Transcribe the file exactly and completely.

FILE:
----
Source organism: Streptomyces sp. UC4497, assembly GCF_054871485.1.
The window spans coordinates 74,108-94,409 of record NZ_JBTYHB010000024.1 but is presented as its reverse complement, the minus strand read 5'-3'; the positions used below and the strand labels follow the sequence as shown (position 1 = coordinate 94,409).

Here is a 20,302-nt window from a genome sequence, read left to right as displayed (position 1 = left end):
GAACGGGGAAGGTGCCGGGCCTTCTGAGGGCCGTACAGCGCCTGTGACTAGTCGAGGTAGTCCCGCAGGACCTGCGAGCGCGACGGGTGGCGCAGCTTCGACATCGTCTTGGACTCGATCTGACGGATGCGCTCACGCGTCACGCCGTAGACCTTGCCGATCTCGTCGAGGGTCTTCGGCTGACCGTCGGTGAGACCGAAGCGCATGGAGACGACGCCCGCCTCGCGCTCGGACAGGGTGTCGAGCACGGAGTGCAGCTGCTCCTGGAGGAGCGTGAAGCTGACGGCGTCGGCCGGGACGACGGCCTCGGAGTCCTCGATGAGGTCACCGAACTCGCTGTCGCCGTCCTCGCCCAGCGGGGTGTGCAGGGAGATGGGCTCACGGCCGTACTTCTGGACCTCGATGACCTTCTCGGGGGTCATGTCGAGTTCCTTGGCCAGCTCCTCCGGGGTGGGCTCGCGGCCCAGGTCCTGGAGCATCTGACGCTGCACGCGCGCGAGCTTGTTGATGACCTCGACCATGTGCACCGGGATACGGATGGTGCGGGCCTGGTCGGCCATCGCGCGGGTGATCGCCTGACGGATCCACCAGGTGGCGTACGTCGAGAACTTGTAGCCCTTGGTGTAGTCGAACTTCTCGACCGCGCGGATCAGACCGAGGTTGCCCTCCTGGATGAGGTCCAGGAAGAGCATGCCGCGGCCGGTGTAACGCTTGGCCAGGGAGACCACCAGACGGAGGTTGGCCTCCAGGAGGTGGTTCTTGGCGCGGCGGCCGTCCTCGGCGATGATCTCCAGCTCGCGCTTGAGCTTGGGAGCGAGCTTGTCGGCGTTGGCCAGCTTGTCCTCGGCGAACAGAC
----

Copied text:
Source organism: Streptomyces sp. UC4497, assembly GCF_054871485.1.
The window spans coordinates 74,108-94,409 of record NZ_JBTYHB010000024.1 but is presented as its reverse complement, the minus strand read 5'-3'; the positions used below and the strand labels follow the sequence as shown (position 1 = coordinate 94,409).

Here is a 20,302-nt window from a genome sequence, read left to right as displayed (position 1 = left end):
GAACGGGGAAGGTGCCGGGCCTTCTGAGGGCCGTACAGCGCCTGTGACTAGTCGAGGTAGTCCCGCAGGACCTGCGAGCGCGACGGGTGGCGCAGCTTCGACATCGTCTTGGACTCGATCTGACGGATGCGCTCACGCGTCACGCCGTAGACCTTGCCGATCTCGTCGAGGGTCTTCGGCTGACCGTCGGTGAGACCGAAGCGCATGGAGACGACGCCCGCCTCGCGCTCGGACAGGGTGTCGAGCACGGAGTGCAGCTGCTCCTGGAGGAGCGTGAAGCTGACGGCGTCGGCCGGGACGACGGCCTCGGAGTCCTCGATGAGGTCACCGAACTCGCTGTCGCCGTCCTCGCCCAGCGGGGTGTGCAGGGAGATGGGCTCACGGCCGTACTTCTGGACCTCGATGACCTTCTCGGGGGTCATGTCGAGTTCCTTGGCCAGCTCCTCCGGGGTGGGCTCGCGGCCCAGGTCCTGGAGCATCTGACGCTGCACGCGCGCGAGCTTGTTGATGACCTCGACCATGTGCACCGGGATACGGATGGTGCGGGCCTGGTCGGCCATCGCGCGGGTGATCGCCTGACGGATCCACCAGGTGGCGTACGTCGAGAACTTGTAGCCCTTGGTGTAGTCGAACTTCTCGACCGCGCGGATCAGACCGAGGTTGCCCTCCTGGATGAGGTCCAGGAAGAGCATGCCGCGGCCGGTGTAACGCTTGGCCAGGGAGACCACCAGACGGAGGTTGGCCTCCAGGAGGTGGTTCTTGGCGCGGCGGCCGTCCTCGGCGATGATCTCCAGCTCGCGCTTGAGCTTGGGAGCGAGCTTGTCGGCGTTGGCCAGCTTGTCCTCGGCGAACAGAC